Trenton City Council is set to meet Thursday – in the first meeting of the city governing body since July’s five-hour affair – and there have been unsubstantiated reports of the administration and police leadership caving in and agreeing to raise the number of officers in the Trenton Police Department.
Police Director Joseph Santiago is scheduled to make an appearance Thursday, and some sources speaking on the condition of anonymity say he may well tell those gathered at 319 East State Street that the force plans on receiving an additional 50 officers from the fall class, in addition to the 24 already scheduled to join the ranks at the end of the summer.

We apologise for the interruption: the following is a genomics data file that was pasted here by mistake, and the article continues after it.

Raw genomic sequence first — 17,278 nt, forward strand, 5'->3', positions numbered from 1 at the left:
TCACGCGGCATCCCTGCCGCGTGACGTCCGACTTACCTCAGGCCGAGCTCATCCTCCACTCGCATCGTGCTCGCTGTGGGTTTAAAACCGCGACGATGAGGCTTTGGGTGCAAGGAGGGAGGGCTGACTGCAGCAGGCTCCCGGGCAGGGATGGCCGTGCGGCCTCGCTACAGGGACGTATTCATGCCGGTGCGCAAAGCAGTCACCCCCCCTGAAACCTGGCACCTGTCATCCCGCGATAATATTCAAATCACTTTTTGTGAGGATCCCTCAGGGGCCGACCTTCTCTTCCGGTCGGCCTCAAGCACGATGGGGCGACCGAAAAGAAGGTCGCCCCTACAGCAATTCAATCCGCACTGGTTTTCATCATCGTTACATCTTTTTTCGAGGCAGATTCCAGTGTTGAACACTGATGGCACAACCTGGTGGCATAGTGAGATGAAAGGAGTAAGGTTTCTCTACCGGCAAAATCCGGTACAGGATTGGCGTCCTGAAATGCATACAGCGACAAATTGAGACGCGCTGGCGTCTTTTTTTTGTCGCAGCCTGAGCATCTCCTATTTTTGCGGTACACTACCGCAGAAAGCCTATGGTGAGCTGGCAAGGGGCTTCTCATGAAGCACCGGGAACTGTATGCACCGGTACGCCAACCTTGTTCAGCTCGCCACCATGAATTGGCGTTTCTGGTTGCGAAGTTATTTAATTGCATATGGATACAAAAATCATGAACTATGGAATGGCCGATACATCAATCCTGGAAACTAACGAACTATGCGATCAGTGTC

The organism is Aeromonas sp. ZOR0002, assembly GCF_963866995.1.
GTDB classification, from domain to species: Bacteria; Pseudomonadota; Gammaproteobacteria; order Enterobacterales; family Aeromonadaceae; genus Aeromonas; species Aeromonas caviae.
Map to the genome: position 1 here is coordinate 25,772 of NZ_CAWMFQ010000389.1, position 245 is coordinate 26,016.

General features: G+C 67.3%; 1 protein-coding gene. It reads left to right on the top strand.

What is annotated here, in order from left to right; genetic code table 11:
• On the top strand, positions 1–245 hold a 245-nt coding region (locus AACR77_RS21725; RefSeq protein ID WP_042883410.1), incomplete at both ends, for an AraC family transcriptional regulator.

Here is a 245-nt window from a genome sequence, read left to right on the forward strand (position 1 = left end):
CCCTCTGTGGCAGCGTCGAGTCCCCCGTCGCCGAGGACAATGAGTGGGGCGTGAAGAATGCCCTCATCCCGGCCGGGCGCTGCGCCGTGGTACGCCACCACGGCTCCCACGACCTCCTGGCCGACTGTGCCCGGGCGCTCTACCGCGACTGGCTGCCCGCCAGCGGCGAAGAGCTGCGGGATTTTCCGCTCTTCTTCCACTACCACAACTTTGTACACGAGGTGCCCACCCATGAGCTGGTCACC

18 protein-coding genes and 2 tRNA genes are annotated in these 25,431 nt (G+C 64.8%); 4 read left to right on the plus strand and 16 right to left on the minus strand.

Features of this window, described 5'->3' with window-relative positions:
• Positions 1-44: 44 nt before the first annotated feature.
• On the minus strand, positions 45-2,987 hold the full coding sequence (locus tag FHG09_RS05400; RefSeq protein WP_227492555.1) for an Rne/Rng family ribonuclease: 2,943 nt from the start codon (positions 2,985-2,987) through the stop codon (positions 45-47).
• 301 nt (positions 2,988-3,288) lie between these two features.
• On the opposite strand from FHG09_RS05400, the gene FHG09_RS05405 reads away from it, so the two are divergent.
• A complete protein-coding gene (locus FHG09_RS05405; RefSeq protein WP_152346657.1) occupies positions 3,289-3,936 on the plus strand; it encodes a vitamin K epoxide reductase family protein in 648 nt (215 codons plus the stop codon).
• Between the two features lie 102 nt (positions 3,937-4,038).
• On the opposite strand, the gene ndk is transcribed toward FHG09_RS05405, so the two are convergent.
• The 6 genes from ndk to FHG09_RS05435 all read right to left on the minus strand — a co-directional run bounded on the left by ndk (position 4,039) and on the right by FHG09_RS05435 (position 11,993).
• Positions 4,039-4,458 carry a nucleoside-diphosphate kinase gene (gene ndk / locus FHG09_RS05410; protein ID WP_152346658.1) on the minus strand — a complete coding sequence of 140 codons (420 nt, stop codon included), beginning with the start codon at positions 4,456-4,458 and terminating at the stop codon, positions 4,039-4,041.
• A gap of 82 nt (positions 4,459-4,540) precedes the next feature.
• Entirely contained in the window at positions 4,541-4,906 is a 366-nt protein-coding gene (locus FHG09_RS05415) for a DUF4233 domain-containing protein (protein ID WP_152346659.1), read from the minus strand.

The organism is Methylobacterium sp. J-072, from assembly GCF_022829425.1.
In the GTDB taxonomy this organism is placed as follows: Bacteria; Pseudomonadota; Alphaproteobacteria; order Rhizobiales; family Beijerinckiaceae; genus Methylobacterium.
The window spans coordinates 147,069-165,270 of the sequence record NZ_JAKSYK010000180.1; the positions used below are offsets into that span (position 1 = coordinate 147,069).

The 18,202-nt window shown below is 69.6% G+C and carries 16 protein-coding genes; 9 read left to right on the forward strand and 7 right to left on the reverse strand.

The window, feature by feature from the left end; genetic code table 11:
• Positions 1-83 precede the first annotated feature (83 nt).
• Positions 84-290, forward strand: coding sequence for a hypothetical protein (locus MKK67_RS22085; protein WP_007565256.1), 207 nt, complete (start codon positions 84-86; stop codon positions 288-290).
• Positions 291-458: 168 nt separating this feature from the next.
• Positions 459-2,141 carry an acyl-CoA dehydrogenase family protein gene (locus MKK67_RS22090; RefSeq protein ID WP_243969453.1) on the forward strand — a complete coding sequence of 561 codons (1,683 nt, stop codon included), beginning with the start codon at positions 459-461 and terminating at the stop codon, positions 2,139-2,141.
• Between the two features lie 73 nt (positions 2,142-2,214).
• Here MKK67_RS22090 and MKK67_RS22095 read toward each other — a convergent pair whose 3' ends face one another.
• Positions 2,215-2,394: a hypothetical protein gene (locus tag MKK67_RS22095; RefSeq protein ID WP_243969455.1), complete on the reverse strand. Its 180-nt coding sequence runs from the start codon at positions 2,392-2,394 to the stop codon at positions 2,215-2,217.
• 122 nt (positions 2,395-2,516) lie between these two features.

Residents showed up at the last council meeting demanding the hiring of more officers, describing horror stories of tired officers and waiting lines for police service in one of New Jersey’s most dangerous cities.
This recent citizen’s movement – made up of old and new residents all concerned about the city – has surely shown its influence, demonstrated by the current marginalization campaign being used by council and administration officials to paint the group as newcomers who don’t know anything about the city.
Should the administration bend to pressure and hire more officers, it is proof that enough raised voices can elicit a response from politically-deaf Trenton City officials.
And if they don’t hire more officers, then the residents will keep on pushing the issue until they do.